CoVa Couple Starts Their Family Through Surrogacy



Ashley Whitlow Photography

Chris and Candace Wohl married right out of college, but their plan was to wait a while before having children. That plan changed when Chris developed a brain tumor a year into their marriage. After Chris endured dozens of visits to the hospital, several brushes with death and two craniotomies, the couple had a change in perspective.

“I saw my husband skate the door of death,” Candace says. “We decided life was too short and we should start our family.”

After a year of unsuccessfully trying to get pregnant, the Wohls decided to visit their OB-GYN. The first step was intrauterine insemination (IUI), also referred to as artificial insemination or, as Candace calls it, the “turkey baster method.” When that was unsuccessful, the Wohls moved on to in vitro fertilization (IVF).

“That is a big step from something that is somewhat affordable to a ginormous bill,” Candace says.

IVF treatments in the U.S. usually range from $10,000 to $15,000 for one round, not including the cost of medication, which usually falls between $1,500 and $3,000 per cycle. Some insurance plans will cover certain aspects of fertility treatments, but most do not provide coverage for the bulk of the expense.

“Sadly, cost is the No. 1 barrier to family building,” Candace says.

The Wohls went through a total of six rounds of IVF. Candace was always an excellent responder to the initial part of the treatment. Unfortunately, despite having what her doctor referred to as “beautiful embryos,” her uterus would not support them. On top of that, she developed the beginning stages of uterine cancer. After the fifth round of IVF, the doctors told her she had one last try before she would need to have a partial hysterectomy.

With the understanding that this was the last chance she had at carrying a pregnancy, Candace prepared for her last round of IVF. Meanwhile, MTV had found the Wohls through their blog, "Our Misconception," and began filming their journey for the “True Life” documentary, “I’m Desperate to Have a Baby.”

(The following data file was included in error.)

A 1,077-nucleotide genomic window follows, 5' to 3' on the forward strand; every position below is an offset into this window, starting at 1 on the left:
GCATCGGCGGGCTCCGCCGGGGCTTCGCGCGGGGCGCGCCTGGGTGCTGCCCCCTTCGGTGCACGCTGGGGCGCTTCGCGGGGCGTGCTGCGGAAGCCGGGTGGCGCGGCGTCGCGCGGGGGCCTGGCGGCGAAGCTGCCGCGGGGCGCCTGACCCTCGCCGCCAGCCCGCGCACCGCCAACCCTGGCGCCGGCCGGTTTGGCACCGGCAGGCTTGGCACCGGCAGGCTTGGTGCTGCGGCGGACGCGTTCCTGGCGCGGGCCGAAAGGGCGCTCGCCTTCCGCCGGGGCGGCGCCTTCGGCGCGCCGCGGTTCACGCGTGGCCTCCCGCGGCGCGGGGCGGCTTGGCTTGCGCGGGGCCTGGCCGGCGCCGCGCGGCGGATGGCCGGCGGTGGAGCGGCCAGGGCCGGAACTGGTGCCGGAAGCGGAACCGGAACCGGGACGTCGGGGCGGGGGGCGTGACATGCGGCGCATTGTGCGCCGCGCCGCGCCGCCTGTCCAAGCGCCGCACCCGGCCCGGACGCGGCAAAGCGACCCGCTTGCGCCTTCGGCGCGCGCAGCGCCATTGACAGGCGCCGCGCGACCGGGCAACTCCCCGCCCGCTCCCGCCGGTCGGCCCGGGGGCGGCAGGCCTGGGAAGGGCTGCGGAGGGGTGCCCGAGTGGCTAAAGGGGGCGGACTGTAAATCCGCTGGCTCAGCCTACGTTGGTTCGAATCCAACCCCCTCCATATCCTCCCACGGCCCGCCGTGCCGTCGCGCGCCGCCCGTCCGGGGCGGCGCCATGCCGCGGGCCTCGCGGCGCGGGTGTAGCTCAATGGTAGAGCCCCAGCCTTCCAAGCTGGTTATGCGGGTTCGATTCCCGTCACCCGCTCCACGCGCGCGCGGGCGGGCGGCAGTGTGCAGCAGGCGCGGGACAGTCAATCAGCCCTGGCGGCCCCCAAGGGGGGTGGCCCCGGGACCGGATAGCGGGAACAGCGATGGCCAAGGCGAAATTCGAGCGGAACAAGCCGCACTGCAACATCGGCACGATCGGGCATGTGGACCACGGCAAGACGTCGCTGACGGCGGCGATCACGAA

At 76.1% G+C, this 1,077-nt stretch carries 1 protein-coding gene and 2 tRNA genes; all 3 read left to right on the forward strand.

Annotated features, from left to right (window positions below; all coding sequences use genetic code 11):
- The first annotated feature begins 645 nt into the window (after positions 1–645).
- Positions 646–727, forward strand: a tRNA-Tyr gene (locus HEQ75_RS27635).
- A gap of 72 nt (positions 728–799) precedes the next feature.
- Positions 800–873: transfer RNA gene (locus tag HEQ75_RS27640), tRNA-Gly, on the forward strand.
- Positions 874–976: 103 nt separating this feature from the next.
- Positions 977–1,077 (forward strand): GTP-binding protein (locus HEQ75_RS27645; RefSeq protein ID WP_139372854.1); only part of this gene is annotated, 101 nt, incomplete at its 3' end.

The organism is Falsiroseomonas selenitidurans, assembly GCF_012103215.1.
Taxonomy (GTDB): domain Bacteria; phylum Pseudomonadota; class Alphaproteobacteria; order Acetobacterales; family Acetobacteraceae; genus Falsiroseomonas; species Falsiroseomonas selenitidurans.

“They followed us during our sixth round of IVF, as well as another couple that was going through their first attempt. We were both cycling at the same time,” Candace recalls. “That woman got pregnant, and I found out I was yet again not pregnant. The moment I found out, the two grown men filming us broke down crying. They told us this was the hardest documentary they’d ever filmed.”

All the fundraising, the constant trips to the doctor, the countless procedures, drugs, shots and hormonal roller coasters had come down to this devastating moment. That same day, the Wohls decided on their next step: adoption.

They met with adoption agencies right away and began fundraising. The Wohls had taken on six rounds of IVF themselves, and there was no way they would now be able to take on the financial burden of adoption.

“I got a lot of flak for that. People would say, ‘How can you afford to have a child if you can’t afford to bring one into the world?’ The difference is when you are infertile, you have to pay a lump sum up front to have a child. Yes, I could afford a child. But at that point, after six rounds of IVF, I couldn’t afford to bring one into the world,” Candace says.